vendor to do it right (if you don't, summarize to /64 towards your
core, or do one great thing IPv6 allows us to do, and summarize to
*even shorter* prefixes towards your core, and carry fewer routes in
core) then you are half-way there.

If you realize SLAAC isn't a tool for your VPS farm or on your
backbone link-nets, you're all the way there.

At this point, you can deploy your IPv6 without it being broken by
design.  The only thing broken here is the "Fundamentalists," who are
stuck in a mid-1990s mindset.  These guys need to get out of the way,
because they are impeding deployment (for those smart enough to
recognize this problem) and they are creating an almost certain need
for a future re-design (for those who aren't smart.)  This "future"
doesn't depend on anything except v6 actually getting deployed enough
to where DDoS happens over it at any appreciable scale.

In the current state of the Internet, it is certain that this problem
will happen.  No visible progress has been made on solving it, except
by guys like myself who are happy to cry "the sky is falling,"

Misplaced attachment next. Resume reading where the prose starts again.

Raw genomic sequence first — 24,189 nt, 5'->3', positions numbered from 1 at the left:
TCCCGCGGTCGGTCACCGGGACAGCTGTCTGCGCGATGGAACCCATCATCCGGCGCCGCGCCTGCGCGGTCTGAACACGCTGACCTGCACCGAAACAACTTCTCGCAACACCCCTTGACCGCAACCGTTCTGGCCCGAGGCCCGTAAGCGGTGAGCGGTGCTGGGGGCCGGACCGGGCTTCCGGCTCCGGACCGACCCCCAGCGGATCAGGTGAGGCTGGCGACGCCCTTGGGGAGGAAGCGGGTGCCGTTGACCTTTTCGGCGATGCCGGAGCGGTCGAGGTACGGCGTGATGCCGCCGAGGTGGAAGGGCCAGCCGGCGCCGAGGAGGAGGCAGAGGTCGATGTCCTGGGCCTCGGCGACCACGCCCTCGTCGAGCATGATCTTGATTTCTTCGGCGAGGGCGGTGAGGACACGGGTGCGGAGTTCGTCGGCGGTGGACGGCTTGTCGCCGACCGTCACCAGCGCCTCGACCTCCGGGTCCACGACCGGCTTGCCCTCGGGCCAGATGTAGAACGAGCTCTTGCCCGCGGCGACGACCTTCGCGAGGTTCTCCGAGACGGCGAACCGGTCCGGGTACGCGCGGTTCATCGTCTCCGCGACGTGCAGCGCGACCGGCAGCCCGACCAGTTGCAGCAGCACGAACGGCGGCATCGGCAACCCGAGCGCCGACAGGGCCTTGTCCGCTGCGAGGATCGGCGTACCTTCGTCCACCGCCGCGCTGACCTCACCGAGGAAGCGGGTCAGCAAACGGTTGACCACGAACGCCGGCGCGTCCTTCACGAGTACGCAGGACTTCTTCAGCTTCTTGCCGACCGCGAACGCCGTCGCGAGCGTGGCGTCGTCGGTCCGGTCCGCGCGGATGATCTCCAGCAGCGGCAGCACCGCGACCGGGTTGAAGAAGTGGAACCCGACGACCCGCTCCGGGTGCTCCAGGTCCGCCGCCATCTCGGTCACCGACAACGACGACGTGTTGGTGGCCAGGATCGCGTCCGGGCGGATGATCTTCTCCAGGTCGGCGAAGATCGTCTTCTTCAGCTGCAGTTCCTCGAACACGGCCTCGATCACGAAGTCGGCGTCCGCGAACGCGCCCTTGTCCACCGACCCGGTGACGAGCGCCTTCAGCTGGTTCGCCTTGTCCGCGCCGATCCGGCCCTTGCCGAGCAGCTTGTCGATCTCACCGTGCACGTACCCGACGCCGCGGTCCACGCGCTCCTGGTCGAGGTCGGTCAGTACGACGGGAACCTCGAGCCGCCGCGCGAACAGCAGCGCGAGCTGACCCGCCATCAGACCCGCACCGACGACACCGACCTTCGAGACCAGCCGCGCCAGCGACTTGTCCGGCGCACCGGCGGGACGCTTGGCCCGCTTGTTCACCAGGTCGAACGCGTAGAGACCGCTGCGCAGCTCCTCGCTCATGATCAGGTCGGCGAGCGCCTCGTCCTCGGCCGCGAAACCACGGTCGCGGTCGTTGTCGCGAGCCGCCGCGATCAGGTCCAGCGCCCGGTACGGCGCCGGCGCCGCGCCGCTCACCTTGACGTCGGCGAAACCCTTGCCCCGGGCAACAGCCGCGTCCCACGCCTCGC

configure our networks in a "non-standard" way, and tell the standards
folks they are wrong.  The Cisco knob is "progress" only in that Cisco
recognizes customers are concerned about this problem and allow them
to steer their failure mode.  If the DDoS happens before vendors
provide a real solution, or before standards are revised or thrown
out, you can thank those of us on the "sky is falling" side of this
argument for testing the work-around (by never having exposed
ourselves to the problem in the first place.)

> It's one thing to say "it should be redesigned". It's another matter entirely to actually
> come up with a scheme that doesn't suck even harder than "screw it, it's a /64".

This is true.  I think the price of energy is continuing to rise and
our future is very uncertain as a result.  I don't know how to fix it.
 Does that mean I should keep my opinion to myself?  Of course not.
Recognizing a problem is the first step on the path to a solution.

I imagine the same arguments taking place before VLSM and again before
CIDR, which pre-dates my entry into this field by a few years.  I
don't think most people in our field today understand why the IPv6
standard ended up the way it did.  They haven't been around long
enough to understand the context of IPv6 being developed in what was
truly a different era.

I don't have a better idea for SLAAC, in large part because I do not
care about SLAAC.  I don't think SLAAC should dictate the size of
*every subnet.*  I do think SLAAC should be an *option* available to
those who want it on a given LAN.

I've got three feasible "fixes" to the NDP flooding problem.  One is
dead simple: don't configure /64 LANs.  How hard is that?  It's a lot
easier than the alternatives.

-- 
Jeff S Wheeler <jsw at inconcepts.biz>
Sr Network Operator  /  Innovative Network Concepts